Nansen and Johansen showed us their ‘roomy’ hut (it was tiny), their bear fur sleeping bag which they planned to split in two now they had the luxury of separate sides of the hut, and their complete inability to communicate with each other. They were described as each other’s opposite, with Johansen being the dark side of Nansen’s soul. Personally I wouldn’t have wanted to spend much time with either of them by choice, but I can see how extreme need makes for stranger bedfellows than ordinary necessity. Nansen believed that, as the seas were cooling, the planet would end up covered in ice and snow – everywhere would be like the Arctic. It’s a chilling prospect, though shot through with irony given current concerns about the climate, and it made him a less than comfortable companion. Johansen puts the blame for his own suicide squarely on Nansen’s shoulders; he claims it was the depressing effect of Nansen’s beliefs that led to his drinking and terminal despair. I can see the man’s point. However, being dead means nothing in this play, where ghosts have a remarkably physical presence, so Johansen isn’t gone. Oh no, he becomes Nansen’s conscience and biggest critic, and probably gets more lines in that role than he did when he was (supposedly) alive.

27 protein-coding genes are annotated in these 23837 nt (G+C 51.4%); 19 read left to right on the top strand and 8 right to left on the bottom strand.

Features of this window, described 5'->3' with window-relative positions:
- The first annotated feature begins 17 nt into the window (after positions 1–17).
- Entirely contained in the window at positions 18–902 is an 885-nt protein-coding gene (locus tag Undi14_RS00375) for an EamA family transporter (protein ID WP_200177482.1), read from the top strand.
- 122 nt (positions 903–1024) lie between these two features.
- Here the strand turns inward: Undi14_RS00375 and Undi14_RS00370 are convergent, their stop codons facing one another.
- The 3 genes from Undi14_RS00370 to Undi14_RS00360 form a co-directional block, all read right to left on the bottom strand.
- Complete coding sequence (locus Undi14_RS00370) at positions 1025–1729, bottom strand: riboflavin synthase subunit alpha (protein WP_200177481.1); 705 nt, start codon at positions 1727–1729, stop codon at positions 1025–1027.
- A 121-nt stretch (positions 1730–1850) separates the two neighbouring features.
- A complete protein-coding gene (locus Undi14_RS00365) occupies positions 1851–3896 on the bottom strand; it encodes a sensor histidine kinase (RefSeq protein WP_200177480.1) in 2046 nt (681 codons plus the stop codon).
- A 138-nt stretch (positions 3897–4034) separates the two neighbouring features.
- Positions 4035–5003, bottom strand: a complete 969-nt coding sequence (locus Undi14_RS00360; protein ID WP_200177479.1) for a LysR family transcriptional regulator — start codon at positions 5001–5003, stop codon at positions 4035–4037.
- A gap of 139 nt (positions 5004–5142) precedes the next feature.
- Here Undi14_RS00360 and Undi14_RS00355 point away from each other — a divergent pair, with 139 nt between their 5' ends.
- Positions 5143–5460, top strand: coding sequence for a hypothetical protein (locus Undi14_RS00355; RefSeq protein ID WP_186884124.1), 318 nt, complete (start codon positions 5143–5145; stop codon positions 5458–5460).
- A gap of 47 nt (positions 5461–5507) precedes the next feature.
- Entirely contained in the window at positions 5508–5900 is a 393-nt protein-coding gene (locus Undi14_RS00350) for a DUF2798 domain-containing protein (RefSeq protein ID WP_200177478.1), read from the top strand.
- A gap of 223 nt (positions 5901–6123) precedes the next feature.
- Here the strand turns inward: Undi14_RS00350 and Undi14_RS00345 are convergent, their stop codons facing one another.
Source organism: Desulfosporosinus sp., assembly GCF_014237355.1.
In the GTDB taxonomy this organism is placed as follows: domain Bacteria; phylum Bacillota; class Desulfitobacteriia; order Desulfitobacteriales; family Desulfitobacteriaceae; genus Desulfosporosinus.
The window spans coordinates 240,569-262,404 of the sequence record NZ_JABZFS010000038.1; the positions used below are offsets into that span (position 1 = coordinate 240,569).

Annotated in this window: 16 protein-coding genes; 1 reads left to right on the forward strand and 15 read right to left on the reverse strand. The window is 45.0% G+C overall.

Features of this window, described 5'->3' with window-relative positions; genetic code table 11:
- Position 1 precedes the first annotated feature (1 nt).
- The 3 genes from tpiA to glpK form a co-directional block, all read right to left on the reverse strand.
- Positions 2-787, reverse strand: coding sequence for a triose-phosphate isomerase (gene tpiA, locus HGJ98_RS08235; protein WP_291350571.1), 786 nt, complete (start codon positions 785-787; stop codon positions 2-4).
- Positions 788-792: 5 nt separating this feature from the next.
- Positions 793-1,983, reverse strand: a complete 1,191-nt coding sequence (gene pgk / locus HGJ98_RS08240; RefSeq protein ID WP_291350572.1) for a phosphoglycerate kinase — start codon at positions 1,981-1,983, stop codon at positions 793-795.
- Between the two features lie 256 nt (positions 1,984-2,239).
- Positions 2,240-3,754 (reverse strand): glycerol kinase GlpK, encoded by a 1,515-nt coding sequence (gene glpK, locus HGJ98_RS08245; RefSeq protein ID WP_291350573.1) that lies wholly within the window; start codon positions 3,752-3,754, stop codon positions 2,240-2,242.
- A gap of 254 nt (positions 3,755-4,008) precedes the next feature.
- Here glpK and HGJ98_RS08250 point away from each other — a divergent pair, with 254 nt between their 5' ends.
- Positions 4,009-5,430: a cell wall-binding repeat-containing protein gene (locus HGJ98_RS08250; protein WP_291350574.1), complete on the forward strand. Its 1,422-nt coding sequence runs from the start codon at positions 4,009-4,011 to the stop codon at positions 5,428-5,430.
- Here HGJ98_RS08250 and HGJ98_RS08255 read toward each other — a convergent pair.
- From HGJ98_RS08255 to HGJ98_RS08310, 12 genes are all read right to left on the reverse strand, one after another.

Nansen’s successful trip meant he was welcomed back to Norway as a great hero. His achievement (he reached furthest north) was surpassed a few years later, so he also faced the challenge of despair and discouragement. However, he avoided the bullet, and chose instead to focus his energies on helping the rest of humanity in any way he could. This leads to the scene in a open-plan drawing room, which was using the very slow revolve to subtly change the perspective. It took me some time to spot, and I find that sort of thing helpful in what are otherwise quite static scenes. Various characters were present, all deeply involved in the relief effort for Russian famine victims. There’s some debate about the best way forward – film, radio, newspapers, acting – and the scorn heaped on the influence of the actors is so great that Sybil has to show them what she’s made of. Her moving speech as a starving Russian woman and mother was a little too long, but was also tremendously powerful, and even stomach-churning. The descriptions of eating cooked human flesh have stayed with me longer than I would like, and her wrecking of the buffet was entirely appropriate, if somewhat messy. Delivered as it was by a well-nourished, well-dressed woman, this speech ably demonstrated the power of performance to move people, and Sian Thomas got the loudest round of applause for her superb acting when Sybil made her triumphant exit.